Wednesday, 29 April 2015

5 – An industry perspective on natural food colour stability

A volume in Woodhead Publishing Series in Food Science, Technology and Nutrition
2015, Pages 91–130

5 – An industry perspective on natural food colour stability


The Southampton six study revolutionized the way industry formulated natural colours in food products. The replacement of artificial dyes has been challenging due to compatibility issues of natural colours with other food components, and led to gaps, for example, blue colours in acidic pH matrices. In addition, natural colours or colouring foods are more expensive, at a parity of colouring strengths, when compared to artificial dyes. Finally, colour overdosing is almost inevitable due to fast degradation, over processing and shelf life, and it is accompanied by inconvenient taste/odour issues derived from the original ingredient used to produce the colour. This chapter describes recent developments in stabilization techniques to improve performances of natural colours, as well as formulation strategies to limit losses during processing with some of the most common solutions. The last part of this chapter focuses on the necessity to develop new rapid methods to determine whether natural solutions are suitable for use in relevant food matrices.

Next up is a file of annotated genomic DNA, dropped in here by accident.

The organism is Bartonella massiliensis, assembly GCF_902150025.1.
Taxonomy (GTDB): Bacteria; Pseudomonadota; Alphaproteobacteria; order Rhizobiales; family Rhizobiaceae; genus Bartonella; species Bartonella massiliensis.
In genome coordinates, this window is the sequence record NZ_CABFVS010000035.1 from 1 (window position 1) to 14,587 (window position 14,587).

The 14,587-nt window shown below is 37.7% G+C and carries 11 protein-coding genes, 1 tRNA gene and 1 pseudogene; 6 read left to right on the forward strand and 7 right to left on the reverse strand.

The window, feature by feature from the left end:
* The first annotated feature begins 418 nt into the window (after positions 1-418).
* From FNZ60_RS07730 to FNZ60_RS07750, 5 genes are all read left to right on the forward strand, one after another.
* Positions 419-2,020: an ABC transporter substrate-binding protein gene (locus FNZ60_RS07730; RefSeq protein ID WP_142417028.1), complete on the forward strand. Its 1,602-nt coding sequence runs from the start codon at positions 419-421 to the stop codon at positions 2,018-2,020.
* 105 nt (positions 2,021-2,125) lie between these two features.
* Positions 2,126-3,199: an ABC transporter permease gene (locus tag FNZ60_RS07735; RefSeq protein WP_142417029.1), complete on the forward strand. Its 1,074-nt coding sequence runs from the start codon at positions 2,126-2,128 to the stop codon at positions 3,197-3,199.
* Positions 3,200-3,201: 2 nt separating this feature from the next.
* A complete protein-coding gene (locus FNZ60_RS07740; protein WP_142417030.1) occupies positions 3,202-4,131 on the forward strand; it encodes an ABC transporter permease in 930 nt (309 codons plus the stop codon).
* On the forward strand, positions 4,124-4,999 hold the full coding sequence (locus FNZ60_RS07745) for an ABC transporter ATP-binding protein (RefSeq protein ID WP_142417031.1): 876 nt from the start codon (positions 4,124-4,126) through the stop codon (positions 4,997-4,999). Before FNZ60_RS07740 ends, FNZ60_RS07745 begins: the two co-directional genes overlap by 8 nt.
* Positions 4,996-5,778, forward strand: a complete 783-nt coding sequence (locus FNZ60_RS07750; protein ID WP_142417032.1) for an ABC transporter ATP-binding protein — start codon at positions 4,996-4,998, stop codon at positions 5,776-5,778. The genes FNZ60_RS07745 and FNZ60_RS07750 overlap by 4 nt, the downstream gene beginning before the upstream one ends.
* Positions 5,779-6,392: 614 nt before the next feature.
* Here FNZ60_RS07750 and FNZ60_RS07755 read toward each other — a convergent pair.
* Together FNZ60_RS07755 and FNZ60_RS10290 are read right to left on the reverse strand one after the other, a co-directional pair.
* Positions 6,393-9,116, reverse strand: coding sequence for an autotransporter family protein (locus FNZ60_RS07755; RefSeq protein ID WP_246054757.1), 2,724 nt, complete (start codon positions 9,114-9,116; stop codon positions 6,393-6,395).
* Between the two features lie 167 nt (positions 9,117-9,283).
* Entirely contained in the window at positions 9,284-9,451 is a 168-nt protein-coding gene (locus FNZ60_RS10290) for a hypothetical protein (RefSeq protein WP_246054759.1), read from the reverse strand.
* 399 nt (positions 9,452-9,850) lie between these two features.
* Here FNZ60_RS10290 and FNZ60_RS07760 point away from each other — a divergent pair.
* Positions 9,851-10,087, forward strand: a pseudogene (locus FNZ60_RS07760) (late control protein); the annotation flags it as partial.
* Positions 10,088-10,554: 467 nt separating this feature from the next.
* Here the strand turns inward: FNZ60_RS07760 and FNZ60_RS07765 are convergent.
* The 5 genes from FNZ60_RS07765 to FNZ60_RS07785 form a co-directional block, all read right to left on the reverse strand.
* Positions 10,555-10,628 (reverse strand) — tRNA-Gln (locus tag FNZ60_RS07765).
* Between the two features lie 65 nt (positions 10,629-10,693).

• Natural colours;
  • Food applications;
  • Anthocyanins;
  • Carotenoids;
  • Betalains;
  • Chlorophyll;
  • Spirulina;
  • Gardenia blue;
  • Colour stability